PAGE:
To customers who are “qualified” to buy a vacuum cleaner.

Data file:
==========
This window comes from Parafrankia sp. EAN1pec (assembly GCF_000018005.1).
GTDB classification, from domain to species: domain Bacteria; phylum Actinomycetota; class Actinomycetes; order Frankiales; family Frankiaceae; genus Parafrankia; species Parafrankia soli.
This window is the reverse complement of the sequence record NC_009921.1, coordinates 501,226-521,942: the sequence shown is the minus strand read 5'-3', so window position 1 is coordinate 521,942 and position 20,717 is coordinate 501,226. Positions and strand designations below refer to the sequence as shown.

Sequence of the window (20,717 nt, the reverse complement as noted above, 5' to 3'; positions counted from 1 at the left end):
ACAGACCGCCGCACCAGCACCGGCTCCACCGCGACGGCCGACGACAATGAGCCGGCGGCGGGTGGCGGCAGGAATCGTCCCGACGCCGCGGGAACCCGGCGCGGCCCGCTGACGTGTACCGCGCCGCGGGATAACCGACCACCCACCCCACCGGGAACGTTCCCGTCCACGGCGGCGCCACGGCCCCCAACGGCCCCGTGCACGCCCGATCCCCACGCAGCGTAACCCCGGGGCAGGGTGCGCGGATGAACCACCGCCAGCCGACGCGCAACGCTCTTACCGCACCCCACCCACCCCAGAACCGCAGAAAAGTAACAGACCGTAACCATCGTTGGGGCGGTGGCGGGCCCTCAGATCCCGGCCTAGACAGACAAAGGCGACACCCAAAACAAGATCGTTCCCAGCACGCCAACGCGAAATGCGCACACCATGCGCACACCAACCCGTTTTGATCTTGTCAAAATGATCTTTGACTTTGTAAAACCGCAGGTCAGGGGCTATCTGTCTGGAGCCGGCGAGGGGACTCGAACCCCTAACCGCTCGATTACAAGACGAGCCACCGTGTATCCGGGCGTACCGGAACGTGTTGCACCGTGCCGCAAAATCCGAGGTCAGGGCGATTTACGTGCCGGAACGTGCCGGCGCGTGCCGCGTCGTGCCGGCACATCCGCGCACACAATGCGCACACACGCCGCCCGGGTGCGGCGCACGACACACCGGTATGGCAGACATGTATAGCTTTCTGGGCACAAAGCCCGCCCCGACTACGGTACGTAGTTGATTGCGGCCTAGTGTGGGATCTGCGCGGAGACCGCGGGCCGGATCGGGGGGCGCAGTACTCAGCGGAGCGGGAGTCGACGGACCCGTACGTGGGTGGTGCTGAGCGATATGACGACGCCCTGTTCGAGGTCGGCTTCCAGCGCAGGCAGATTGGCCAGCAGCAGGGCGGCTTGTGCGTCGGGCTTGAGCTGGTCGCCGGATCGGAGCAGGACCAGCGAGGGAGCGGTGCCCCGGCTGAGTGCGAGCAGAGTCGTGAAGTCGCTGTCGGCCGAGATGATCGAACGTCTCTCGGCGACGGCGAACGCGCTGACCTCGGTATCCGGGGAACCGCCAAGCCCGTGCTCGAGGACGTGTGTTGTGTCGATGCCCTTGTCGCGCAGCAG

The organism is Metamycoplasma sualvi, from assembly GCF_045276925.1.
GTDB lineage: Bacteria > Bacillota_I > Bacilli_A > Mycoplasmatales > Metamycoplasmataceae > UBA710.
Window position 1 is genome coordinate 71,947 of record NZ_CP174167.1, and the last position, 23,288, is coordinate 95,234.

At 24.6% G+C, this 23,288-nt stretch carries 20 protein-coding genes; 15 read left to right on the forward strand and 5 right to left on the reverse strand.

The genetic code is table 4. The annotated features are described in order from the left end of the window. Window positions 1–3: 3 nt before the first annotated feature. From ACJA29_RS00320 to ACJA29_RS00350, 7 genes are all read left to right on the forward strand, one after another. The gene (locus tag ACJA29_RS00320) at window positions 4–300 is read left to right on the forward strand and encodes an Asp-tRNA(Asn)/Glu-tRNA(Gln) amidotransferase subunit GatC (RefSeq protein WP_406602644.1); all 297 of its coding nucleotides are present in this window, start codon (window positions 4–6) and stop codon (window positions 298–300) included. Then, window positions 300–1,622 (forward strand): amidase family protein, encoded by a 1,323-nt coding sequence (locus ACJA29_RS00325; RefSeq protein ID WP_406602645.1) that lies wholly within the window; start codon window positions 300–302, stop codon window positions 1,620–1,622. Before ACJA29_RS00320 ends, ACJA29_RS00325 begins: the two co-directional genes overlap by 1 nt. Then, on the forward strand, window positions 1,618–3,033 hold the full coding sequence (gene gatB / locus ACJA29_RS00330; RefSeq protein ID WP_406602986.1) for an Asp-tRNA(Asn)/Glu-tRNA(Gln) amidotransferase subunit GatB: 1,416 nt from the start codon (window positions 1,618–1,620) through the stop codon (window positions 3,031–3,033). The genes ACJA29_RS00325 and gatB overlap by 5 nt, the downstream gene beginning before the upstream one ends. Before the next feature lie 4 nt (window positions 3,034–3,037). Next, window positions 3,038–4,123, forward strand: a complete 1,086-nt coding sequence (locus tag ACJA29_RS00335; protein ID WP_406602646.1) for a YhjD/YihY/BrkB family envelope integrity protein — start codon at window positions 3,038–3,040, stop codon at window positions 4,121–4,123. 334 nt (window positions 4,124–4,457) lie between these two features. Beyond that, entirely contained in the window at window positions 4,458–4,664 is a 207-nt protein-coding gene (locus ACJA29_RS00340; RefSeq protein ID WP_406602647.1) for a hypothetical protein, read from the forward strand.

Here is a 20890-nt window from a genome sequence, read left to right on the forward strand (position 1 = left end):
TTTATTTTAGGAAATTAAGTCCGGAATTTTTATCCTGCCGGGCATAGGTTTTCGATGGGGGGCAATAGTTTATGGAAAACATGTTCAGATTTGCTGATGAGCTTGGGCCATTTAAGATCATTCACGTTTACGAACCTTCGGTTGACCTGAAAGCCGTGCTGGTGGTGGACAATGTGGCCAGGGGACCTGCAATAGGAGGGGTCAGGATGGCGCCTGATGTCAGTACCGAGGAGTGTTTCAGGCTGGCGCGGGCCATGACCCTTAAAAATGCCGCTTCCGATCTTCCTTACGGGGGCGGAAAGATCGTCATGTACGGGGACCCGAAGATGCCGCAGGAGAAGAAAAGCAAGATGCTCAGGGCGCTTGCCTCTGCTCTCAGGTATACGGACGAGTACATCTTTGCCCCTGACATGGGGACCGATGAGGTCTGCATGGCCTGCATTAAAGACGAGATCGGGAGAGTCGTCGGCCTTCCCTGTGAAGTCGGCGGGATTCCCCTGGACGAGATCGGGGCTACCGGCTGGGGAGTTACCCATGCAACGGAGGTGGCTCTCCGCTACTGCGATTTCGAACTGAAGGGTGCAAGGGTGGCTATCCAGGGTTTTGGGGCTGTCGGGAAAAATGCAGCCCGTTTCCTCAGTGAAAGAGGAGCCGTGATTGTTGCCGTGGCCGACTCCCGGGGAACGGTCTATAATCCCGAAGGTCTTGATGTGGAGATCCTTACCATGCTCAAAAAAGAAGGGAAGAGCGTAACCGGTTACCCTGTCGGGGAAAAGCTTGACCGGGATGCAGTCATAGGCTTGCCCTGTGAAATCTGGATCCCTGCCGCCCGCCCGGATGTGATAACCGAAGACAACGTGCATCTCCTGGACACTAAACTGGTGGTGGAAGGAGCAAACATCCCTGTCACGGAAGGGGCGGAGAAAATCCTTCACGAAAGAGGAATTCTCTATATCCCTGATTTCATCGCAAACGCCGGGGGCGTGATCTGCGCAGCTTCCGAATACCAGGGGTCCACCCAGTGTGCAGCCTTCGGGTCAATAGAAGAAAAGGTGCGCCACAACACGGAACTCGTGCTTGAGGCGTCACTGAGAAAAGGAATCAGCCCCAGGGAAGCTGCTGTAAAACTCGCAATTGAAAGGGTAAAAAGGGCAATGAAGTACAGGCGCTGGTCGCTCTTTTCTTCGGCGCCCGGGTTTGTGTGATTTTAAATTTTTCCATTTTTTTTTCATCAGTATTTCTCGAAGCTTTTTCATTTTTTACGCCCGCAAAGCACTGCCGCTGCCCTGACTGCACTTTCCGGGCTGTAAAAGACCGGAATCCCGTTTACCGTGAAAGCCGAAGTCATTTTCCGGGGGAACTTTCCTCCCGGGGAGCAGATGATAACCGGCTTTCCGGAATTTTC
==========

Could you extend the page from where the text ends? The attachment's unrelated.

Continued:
CASE STUDY: The Boiler Room These days, everyone complains about the way tele- marketers interfere with their lives. People complain about how they always seem to phone when it is least convenient, and that they are pushy and aggressive on the phone. The telemarketing that most people com- plain about is those phone calls that begin with a few seconds of silence when you answer the phone, fol- lowed by the polite voice of a person who tries to get you to take on a new credit card, or buy insurance for your mortgage, or purchase some product or service from a national organization. These calls originate from large call centres located in parts of the country with an ample supply of cheap labour and with a a government willing to install the telecommunications infrastructure necessary to sup- port the industry. Increasingly, these call centres are being located offshore, where labour is even cheaper. The calls are dialled centrally by a computer, and when the phone is answered the call is switched to a telemar- keter who goes into the pitch. There have been efforts to curtail this telephone sales activity by legislating rights to privacy. The reality is that telemarketing has been around as long as the telephone. I'm from the old school and there plenty like me around. I don't sell products or services over the phone. My customers are salespeople who buy lists of prospects from me and then sell those people products or services that they don't have. Here's how it works. I call up someone and tell them I'm conducting market research on consumer goods and services. I assure them I'm not selling anything and that this survey will only take a few minutes of their time. Let's say I'm working with someone who is selling vacuum cleaners. I ask the person a variety of questions, but all I really want to know is whether they have a built-in vacuum cleaner and whether they have a credit card. The name, address, and phone number of someone who does not have a built-in vacuum cleaner and does have a credit card is worth money to a vacuum cleaner salesperson. These people will follow up with a strong pitch to get an appointment to demonstrate their expensive product in the home. Usually they offer an incentive, because if they can get in the door a sale is very likely. The sales commission can run to hundreds of dollars for a single evening of work. This is all done on a local basis. I work with sales- people from my area who buy my lists of prospects. Sometimes we work out of the same location, such as a back room in the warehouse district. We don't need a storefront location. The reason they will pay me for the list prospects is that it takes time to find people who meet the qualifications of a sales prospect. The vacuum cleaner salespeople are better off spending their time in customers' homes trying to close deals on vacuum cleaners, rather than spending time on the phone trying to find prospects. They only want to talk Obviously, I can do things to improve the likelihood of a sale by finding out other information, such as whether they have recently bought a vacuum cleaner, whether they have a high enough limit on their credit card for a costly purchase, whether they have carpet throughout their home, and so on. These enhance- ments to the information on a list of prospects make it a hotter property, and in my business my reputation is made by the quality of the prospects I find. I run my operation in direct conjunction with a team of salespeople who are pushing a particular product, such as vacuum cleaners, and I am part of the team. Nonetheless, I am still independent, and have found ways to get the most income out of my prospect lists. When I am gathering information about prospec tive customers, I usually ask them about all of their household appliances and, as a result, have valuable information for other sales operations; I can sell my list to several other clients. However, there is no way I can do all of the phoning myself and still earn what I consider a decent income. It can take a dozen or more calls to find one person who will talk to me. So I hire people to do the phoning for me at minimum wage. I hire them to come in for a few hours each evening, usually from 5:00p.m. to 9:00 p.m., to make calls, I write a script for them to follow that I feel will give the best results. My telemarketers just sit a table with a phone, photocopied pages from a phone book, the script, and an information sheet to be filled out on each prospect. This workplace is called a boiler room. For my employees, it is not very desirable work. What they do is phone people who don't want to hear from them, try to convince people to answer questions about their household and their finances, and try to prevent these people from hanging up before they get enough information to know if they are “qualified” to buy the product. Generally, the location of boiler rooms is not convenient for after-hours work, and the work environment is not particularly comfortable. Usually, my operation is “off the books,” and I pay in cash. This allows me to recruit people who would not otherwise be willing to take the work. I get a lot of single mothers on welfare, students with student loans, people on disability pensions, people in bankruptcy, and moonlighting workers of all sorts. My requirement for workers can fluctuate wildly, and my workforce is very transient. We can be very busy for a month, and then shut down for a few weeks while the salespeople catch up on the prospects we have provided. Typically, there is a brief training period where we work with new employees to help them catch on to the process. We give them tips about the patter to use, how to answer common questions, and how to modify the tone of their voice to assure the people that it's okay to answer the question. Later, they will learn tricks of the trade about how to deviate from the script to improve responses. For example, we offer only a vague identifi- cation of who we are. We never give a name that is in the phone book, and we regularly change the business name. If the customer thinks we are from a well-known polling organization or Statistics Canada, well so be it. Our relationship with them will end in a couple of min- utes, and no real harm has been done. We play things pretty close to the edge: but if we don't do it, others would. So here I am with a dozen or so irregular employees. People often don't show up for work. They call in at the last minute to say they can't make it because their kid is sick or their childcare arrangement fell through, or they do show up, but they're drunk. And sometimes they show up and just sit there like a lump, expecting to be paid for doing as little as possible. My main motivational strategy is to fire anyone who doesn't meet the quota. I monitor the phone calls to see how they're doing and to validate their report sheets. They learn it doesn't pay to fake their results. Usually, I pay them cash at the end of each week, and if they want to be paid, they had better do their job. This works, to a certain extent. I get rid of the slackers who do very little, but it doesn't seem to do much to motivate my best employees. If I spend a shift on the phones, I can easily get twice as many “qualified” prospects as my best employee. I know they can do better, but I can't seem to get them to do more than the minimum required to keep their job. I need some better motivational strategies in the boiler room. Question 1. Consider the three types of organizational commitment Analyze the Boiler Room employees' level of commitment according to all three types. Make sure to state whether each type is high, medium, or low, and provide evidence from the case. (6 points) Question 2. What type of psychological contract are the Boiler Room employees likely to have? Why? (3 points) Question 3. Analyze the job design of a typical Boiler Room employee according to the five core job characteristics described in the Job Characteristic Model. Explain the level (low, medium, or high) and provide evidence from the case. (10 points)